Rhythm and Motion: The Magic of Bamboo Moxa • Oran Kivity • Qi106
The characters for acupuncture in Chinese, 針灸zhen jiu, literally translate as needle and moxa.
You surely were introduced to the cigar-like pole moxa and large cones of smoldering mugwort on slices of ginger or aconite in acupuncture school. Perhaps you also were exposed to the Japanese rice grain moxa techniques or burning balls of moxa on the head of needle. Not surprising there are a variety of forms of using Ai Ye to bring a kind of simulative heat into the body.
In this conversation we explore the use of moxa that is combined with touch, rhythm, warmth, and with an eye to the channel dynamics that Yoshio Manaka, one of the great masters of the 20th century, wrote about in Chasing the Dragon’s Tail.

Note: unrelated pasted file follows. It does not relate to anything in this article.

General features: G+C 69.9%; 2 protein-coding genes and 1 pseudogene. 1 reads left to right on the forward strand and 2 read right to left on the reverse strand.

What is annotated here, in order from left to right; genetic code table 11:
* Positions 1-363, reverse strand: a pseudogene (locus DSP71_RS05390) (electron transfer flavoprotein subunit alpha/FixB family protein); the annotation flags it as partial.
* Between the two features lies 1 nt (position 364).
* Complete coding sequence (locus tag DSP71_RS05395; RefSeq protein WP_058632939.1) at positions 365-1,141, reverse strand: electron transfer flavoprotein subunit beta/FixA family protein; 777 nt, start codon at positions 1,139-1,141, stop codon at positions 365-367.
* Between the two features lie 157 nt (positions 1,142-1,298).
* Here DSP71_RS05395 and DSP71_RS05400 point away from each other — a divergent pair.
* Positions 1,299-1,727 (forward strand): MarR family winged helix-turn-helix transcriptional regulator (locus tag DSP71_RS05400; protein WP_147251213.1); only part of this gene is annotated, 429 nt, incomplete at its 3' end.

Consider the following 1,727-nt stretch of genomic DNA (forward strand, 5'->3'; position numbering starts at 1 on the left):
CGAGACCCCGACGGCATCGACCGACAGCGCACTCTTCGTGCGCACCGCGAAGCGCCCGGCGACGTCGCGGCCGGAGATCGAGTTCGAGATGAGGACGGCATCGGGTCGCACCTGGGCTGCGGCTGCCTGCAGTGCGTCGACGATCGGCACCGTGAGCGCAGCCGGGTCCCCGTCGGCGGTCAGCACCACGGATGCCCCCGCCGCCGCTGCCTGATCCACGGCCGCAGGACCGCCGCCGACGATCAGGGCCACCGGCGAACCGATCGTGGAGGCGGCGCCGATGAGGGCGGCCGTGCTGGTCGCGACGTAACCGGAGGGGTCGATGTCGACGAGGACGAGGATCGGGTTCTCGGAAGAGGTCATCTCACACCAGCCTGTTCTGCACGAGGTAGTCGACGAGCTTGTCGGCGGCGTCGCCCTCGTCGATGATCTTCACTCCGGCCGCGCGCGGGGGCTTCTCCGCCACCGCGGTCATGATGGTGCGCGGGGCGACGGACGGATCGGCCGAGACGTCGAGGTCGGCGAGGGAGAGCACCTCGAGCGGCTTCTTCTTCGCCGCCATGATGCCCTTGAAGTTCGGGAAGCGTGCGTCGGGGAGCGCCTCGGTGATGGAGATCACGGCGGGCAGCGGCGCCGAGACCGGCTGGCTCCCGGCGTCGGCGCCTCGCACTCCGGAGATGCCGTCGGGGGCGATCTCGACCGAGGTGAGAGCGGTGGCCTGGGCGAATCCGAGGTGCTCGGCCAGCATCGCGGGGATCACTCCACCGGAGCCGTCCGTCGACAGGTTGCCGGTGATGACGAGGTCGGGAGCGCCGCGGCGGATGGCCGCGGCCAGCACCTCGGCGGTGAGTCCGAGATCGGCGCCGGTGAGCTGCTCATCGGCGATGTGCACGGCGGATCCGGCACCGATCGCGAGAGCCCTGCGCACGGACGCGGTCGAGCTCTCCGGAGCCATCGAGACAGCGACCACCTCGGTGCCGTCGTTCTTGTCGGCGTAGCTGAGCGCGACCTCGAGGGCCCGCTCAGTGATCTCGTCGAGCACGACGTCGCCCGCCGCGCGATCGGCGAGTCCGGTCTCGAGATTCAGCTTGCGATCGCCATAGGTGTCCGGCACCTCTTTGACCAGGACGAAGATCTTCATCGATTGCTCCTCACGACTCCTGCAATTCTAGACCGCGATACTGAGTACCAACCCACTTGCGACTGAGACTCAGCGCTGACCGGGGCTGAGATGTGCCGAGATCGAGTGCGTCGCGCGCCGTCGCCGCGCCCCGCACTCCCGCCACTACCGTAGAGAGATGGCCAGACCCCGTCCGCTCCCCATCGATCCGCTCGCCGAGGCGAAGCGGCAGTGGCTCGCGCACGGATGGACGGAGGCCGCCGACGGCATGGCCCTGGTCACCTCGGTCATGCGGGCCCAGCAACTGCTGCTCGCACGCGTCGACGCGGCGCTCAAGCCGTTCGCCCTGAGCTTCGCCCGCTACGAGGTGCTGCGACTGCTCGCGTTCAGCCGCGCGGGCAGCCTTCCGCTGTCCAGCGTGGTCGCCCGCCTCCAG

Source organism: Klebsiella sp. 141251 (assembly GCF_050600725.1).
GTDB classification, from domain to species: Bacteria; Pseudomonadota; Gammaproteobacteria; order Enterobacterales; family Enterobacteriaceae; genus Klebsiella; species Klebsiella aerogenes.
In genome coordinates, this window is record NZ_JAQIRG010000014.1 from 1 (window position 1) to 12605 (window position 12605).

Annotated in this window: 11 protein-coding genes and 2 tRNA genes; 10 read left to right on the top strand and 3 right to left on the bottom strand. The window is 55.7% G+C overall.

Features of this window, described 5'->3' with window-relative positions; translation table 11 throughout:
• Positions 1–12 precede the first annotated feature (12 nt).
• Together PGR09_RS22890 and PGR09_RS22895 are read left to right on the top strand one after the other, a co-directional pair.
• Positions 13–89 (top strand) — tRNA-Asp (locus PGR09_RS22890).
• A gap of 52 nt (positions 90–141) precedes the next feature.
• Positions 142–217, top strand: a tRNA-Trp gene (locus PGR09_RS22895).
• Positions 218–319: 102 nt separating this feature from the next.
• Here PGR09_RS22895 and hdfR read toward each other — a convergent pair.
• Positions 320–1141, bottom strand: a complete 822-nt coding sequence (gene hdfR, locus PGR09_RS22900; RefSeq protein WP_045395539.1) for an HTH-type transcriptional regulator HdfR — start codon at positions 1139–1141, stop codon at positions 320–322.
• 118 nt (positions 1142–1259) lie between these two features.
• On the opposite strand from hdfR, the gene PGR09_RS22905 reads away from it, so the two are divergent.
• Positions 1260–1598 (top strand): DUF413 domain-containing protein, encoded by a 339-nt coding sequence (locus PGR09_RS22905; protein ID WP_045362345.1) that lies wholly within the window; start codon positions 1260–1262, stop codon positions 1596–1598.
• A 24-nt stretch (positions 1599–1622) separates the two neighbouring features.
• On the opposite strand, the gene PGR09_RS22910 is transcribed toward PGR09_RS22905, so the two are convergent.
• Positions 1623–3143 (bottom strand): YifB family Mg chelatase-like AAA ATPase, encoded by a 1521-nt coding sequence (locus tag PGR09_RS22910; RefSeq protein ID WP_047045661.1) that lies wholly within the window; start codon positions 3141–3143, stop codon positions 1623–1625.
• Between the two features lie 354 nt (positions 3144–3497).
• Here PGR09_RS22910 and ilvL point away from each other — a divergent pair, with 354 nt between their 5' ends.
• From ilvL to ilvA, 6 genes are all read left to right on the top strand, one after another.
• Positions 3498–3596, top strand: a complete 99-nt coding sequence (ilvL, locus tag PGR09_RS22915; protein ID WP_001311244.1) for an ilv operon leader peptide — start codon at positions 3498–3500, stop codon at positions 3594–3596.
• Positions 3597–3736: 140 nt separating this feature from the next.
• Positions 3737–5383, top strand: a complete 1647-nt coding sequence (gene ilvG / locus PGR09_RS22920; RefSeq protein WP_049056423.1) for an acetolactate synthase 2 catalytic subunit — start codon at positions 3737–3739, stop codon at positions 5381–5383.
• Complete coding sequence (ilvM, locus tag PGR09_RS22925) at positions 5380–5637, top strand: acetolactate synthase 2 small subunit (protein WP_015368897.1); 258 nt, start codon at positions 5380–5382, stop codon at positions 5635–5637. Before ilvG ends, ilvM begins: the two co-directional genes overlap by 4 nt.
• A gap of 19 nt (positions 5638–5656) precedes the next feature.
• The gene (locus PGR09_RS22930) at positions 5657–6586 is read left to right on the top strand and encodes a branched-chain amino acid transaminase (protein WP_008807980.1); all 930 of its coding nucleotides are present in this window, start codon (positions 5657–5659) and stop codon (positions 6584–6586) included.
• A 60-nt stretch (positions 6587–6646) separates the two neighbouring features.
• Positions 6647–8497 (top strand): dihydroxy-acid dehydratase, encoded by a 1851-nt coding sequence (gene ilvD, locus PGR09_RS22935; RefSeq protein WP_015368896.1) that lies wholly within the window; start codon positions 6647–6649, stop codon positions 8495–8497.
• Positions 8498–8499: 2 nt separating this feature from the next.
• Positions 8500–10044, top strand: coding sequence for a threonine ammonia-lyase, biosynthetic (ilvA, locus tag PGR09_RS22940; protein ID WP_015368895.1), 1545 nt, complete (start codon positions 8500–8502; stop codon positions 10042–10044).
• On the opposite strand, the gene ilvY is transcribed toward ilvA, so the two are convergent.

Even if you don’t use much moxa in your clinical, you’ll find this percussive bamboo method goes beyond the simple induction of heat into the body. And indeed can be used in a variety of contexts where you’d usually employ a needle, but in this case, it’s motion, rhythm and moxa.
Listen in to this conversation that will have you looking at moxibustion in a whole new way.
Head on over to the show notes page for more information about this episode and for links to the resources discussed in the interview.